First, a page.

Since the global oil price crash in 2014, Nigeria has been one of the hardest-hit economies due to its overdependence on oil as its main source of revenue. China’s economic slowdown, as well as the United States’ rate hike, also affected its economy adversely. As a result, Nigeria’s economic growth has declined dramatically, with its currency falling to an all-time low. As a result of the new monetary policies, Investors are pulling out regularly as most of them are scared to leave their investments in the country. The Central Bank of Nigeria (CBN) put in stringent policies to help save the Naira from falling but all efforts seem to have backfired.

However, it looks like that is all about to change as the CBN, which once showed that its decisions were not independent on the federal government, seem to be taking a different turn. But it is still uncertain if the CBN will be able to sustain some of its recent policies, which are geared towards saving the Naira from falling.

Below is the Ventures Africa Weekly Economic Index, for the week ending 7th of April 2017. This economic index gives you a glimpse into the recent activities in Nigeria’s economy as well as changes that could affect the economy:

How did the Naira fare?


During the week under review, the Naira suffered further depreciation against the dollar at the parallel market to 405 Naira/$ on Friday 7th April 2017, down from 380 Naira/$ recorded on Friday 31st March 2017. According to reports from Forex traders, the recent fall in the Naira was caused by the inability of some customers to easily access Forex through the banks. Most of them had to resort to the black market to get Forex. The Central Bank of Nigeria (CBN) on Thursday 6th April 2017 offered the sum of $100 million to meet the requests of wholesale customers.

Did the price of crude oil change?

Weekly Economic Index

The OPEC weekly basket price revealed that between April 3rd and April 7th 2017, the price of crude oil increased considerably from $50.68 per barrel to $52.91 per barrel. According to the Centre for the Study of the Economies of Africa (CSEA), the rise in crude oil prices reflects demand-side expansion, due to a myriad of factors: a slower rise in USA crude reserves, huge supply disruptions in Libya, and the prospective extension of OPEC supply cut deals in member countries. The strengthening of crude oil price amid calm in the Niger Delta oil region presents a positive outlook for the Nigerian economy. However, given the adverse implications of sole dependence on crude oil revenue, the government should avoid returning to the norm and make efforts to intensify investments in other key sectors of the economy.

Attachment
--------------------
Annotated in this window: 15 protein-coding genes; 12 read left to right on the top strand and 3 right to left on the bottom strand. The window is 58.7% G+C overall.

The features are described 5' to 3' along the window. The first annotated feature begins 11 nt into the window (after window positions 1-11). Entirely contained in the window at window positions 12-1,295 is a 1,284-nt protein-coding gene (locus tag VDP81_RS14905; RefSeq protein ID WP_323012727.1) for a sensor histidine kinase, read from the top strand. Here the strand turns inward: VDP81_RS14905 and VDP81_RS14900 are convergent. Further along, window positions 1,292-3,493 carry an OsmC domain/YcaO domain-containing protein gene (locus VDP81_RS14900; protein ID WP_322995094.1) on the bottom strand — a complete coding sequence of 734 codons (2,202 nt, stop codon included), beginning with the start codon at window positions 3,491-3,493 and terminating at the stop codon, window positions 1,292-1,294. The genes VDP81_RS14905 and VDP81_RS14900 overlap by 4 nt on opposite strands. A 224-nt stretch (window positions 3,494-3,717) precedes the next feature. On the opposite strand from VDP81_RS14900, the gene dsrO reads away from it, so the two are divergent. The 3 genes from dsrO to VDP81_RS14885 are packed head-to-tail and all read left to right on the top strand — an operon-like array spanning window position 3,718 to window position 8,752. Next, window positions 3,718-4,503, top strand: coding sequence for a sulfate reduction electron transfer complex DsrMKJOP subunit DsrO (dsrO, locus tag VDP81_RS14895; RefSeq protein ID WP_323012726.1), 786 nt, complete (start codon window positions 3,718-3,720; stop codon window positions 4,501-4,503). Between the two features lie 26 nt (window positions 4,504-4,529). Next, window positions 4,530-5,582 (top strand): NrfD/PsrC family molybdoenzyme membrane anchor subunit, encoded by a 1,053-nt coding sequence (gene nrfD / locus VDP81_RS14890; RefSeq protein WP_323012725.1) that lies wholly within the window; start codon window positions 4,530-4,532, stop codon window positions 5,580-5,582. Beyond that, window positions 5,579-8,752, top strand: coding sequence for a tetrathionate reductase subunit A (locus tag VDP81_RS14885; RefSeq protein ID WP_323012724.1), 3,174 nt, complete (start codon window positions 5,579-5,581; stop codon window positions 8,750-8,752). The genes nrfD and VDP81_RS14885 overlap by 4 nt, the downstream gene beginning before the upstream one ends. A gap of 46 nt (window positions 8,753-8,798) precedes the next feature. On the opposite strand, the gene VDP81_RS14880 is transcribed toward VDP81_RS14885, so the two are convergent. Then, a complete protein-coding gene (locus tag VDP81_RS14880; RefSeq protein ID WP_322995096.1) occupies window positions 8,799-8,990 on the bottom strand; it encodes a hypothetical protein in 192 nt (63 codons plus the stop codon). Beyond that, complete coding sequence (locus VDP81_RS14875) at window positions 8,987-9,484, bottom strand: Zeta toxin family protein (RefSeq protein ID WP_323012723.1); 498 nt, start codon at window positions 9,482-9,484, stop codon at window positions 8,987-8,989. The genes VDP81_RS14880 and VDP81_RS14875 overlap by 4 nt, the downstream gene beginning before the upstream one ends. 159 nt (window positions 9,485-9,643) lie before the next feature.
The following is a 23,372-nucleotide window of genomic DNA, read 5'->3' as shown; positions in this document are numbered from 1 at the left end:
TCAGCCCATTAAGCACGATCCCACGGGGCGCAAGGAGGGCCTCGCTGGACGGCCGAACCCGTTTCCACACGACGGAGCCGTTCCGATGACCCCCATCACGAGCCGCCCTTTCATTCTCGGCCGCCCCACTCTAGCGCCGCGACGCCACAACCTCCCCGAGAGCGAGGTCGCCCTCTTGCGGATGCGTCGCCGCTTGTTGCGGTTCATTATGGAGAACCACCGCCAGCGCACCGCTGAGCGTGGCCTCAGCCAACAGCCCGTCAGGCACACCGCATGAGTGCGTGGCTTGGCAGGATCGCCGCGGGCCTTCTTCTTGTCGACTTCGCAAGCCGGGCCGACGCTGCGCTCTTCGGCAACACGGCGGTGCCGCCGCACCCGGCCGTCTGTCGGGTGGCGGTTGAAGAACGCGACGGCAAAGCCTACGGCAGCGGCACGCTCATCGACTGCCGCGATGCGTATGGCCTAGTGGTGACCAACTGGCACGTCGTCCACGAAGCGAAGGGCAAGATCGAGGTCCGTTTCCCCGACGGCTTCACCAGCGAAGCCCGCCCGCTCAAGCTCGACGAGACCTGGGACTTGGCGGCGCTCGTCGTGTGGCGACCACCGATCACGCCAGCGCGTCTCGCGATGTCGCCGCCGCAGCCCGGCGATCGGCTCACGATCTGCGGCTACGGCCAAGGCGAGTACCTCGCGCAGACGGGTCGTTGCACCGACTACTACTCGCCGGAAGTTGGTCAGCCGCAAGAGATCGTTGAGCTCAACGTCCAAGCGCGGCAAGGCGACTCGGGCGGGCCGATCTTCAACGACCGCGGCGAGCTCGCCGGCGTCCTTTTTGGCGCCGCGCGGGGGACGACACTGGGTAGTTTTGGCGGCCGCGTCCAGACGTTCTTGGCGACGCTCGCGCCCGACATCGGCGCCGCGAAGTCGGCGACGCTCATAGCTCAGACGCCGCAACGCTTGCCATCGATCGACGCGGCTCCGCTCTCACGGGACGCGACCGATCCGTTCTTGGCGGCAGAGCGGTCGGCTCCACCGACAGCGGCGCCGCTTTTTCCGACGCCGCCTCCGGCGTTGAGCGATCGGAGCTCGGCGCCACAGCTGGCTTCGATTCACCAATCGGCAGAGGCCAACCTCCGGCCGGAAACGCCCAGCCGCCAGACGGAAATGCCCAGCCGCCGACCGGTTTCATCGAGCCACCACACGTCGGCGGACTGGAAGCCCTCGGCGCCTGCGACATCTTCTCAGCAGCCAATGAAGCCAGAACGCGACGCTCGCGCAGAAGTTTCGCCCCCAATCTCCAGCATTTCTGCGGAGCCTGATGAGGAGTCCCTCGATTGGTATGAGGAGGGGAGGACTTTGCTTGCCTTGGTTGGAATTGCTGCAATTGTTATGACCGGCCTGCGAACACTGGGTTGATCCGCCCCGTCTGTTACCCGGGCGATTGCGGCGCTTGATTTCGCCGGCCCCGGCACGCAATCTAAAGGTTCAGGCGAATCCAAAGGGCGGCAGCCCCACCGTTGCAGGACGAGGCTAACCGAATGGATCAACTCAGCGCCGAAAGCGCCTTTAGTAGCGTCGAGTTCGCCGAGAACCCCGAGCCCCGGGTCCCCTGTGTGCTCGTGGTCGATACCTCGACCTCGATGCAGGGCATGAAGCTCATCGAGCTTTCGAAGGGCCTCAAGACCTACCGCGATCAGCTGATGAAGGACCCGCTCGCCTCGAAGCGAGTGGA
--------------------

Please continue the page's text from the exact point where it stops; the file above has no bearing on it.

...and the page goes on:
How low is the external reserve?


Data from the website of the Central Bank of Nigeria reveals that as of April 5th, 2017, Nigeria’s external reserve increased by $18.60 million to $30.325 billion from $ 30.307 billion recorded in April 3rd 2017.

What happened to the Purchasing Managers’ Index (PMI)


The Central Bank of Nigeria, on Friday, 31st of March 2017 released the March 2017 report on Purchasing Mangers Index (PMI) which measures business performance. According to the report, the Manufacturing PMI recorded an increase in activities in March 2017 as it saw a 3.1 index point increase from 44.6 Index Point February to 47.7 Index point in March. The index is still below the 50-benchmark index points for three consecutive months. The increase was slight as 13 out of 16 sub-sectors reported a decline as opposed to 14 out of 16 recorded in February. These sub-sectors include transportation equipment; paper products; electrical equipment; printing & related support activities; fabricated metal products; chemical & pharmaceutical products; furniture & related products; cement; plastics & rubber products; petroleum & coal products; computer & electronic products; nonmetallic mineral products and primary metal. However, appliances & components, food, beverage & tobacco products; textile, apparel, leather and footwear sub sectors reported an expansion in the period under review.